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Jewish Leaders’ Access to IDEA Funds for Parentally Placed Private School Children: A Basic Qualitative Study Open Access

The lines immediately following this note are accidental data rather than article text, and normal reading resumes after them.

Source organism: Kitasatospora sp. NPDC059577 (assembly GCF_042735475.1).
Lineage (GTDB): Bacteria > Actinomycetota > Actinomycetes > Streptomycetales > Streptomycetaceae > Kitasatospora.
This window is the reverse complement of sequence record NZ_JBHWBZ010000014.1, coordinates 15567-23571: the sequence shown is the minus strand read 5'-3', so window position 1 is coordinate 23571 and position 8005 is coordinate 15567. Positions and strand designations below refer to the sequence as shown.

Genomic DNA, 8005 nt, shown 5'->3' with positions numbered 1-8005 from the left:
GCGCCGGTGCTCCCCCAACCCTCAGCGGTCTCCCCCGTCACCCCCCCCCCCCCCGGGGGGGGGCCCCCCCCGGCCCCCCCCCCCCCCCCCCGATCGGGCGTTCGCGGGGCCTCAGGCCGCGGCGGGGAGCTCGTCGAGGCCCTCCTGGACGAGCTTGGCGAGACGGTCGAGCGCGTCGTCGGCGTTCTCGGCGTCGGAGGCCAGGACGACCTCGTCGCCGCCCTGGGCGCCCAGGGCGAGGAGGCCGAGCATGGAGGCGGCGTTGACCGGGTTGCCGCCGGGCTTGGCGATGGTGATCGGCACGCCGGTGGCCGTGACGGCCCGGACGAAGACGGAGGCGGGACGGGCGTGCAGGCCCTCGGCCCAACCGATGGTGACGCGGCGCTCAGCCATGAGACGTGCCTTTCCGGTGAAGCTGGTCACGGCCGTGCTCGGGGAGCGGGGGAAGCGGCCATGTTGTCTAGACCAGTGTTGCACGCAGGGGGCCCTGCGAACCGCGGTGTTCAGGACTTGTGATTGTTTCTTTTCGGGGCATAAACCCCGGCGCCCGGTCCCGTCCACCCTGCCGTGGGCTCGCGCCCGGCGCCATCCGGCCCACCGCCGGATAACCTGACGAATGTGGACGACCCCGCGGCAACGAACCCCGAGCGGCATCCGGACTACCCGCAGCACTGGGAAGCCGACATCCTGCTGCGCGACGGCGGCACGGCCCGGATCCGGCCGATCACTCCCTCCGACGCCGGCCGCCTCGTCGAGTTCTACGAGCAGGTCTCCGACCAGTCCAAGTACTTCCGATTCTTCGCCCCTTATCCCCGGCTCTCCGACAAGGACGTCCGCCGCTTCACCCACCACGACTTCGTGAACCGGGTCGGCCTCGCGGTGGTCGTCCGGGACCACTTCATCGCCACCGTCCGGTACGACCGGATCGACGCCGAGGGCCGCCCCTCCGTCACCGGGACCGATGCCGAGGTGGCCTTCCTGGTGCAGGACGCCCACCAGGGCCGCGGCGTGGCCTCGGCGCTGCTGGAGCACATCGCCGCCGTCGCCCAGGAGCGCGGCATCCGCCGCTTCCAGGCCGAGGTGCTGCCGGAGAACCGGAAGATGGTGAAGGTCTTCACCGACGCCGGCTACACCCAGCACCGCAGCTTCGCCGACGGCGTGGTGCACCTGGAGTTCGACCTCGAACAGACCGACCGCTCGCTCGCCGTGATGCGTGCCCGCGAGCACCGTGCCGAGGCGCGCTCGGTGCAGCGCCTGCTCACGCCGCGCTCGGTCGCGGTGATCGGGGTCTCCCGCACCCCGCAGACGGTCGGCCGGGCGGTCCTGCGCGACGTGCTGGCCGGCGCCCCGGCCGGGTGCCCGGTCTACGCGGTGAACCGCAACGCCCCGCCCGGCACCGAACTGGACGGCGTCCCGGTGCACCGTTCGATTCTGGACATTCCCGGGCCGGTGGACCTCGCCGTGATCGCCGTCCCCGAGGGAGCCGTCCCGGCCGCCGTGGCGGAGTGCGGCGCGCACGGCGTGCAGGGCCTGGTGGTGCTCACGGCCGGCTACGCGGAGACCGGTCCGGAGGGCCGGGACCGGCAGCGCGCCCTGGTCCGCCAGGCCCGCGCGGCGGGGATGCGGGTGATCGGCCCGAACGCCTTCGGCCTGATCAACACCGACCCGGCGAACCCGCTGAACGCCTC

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This qualitative study was designed to gain insight on Jewish leaders’ conceptualizations and access to IDEA funding for their parentally placed private school children when Free Appropriate Public Education (FAPE) is not at issue.  Additionally, this study explored the various ways Jewish leaders aid and advocate for these students.  The current literature on parentally placed private school children with disabilities and IDEA funding is limited (Taylor, 2005). Therefore, this study sought to bridge this gap and inform policy makers, practitioners, and parents on the complexities of this topic. The methodology consisted of in-depth interviews and document collection and analysis. Participants were selected through a snowball sampling technique and were Jewish leaders from Jewish Day Schools in the Mid-Atlantic region: Maryland, Washington D.C. and Virginia.  Their roles included principals, division heads, heads of school, and learning specialists.  In-depth interviews were conducted with each participant over a span of two and a half months. Then these interviews were carefully read, transcribed, and coded using both In Vivo and descriptive codes.  Six rich themes emerged through coding and document analysis.  Documents collected were both private and public documents and were coded in a similar manner.  The themes that emerged are as follows; Leader, Parent, and Educator Knowledge, A Jewish Day School’s Internal Process, Building Relationships with Stakeholders, Utilizing Internal and External Resources, The Belief of Inequity, and Mission and Advocacy. The themes were tied back to the conceptual framework and answered the research questions that guided the study. Methods of validity included triangulation and member checks. Maxwell’s (2013) research design ensured that there was consistent reflection and interaction between the goals, conceptual framework, methods, validity, and research questions of the study. In conclusion, the findings of this research hope to heighten awareness to Jewish educators, schools, and communities.

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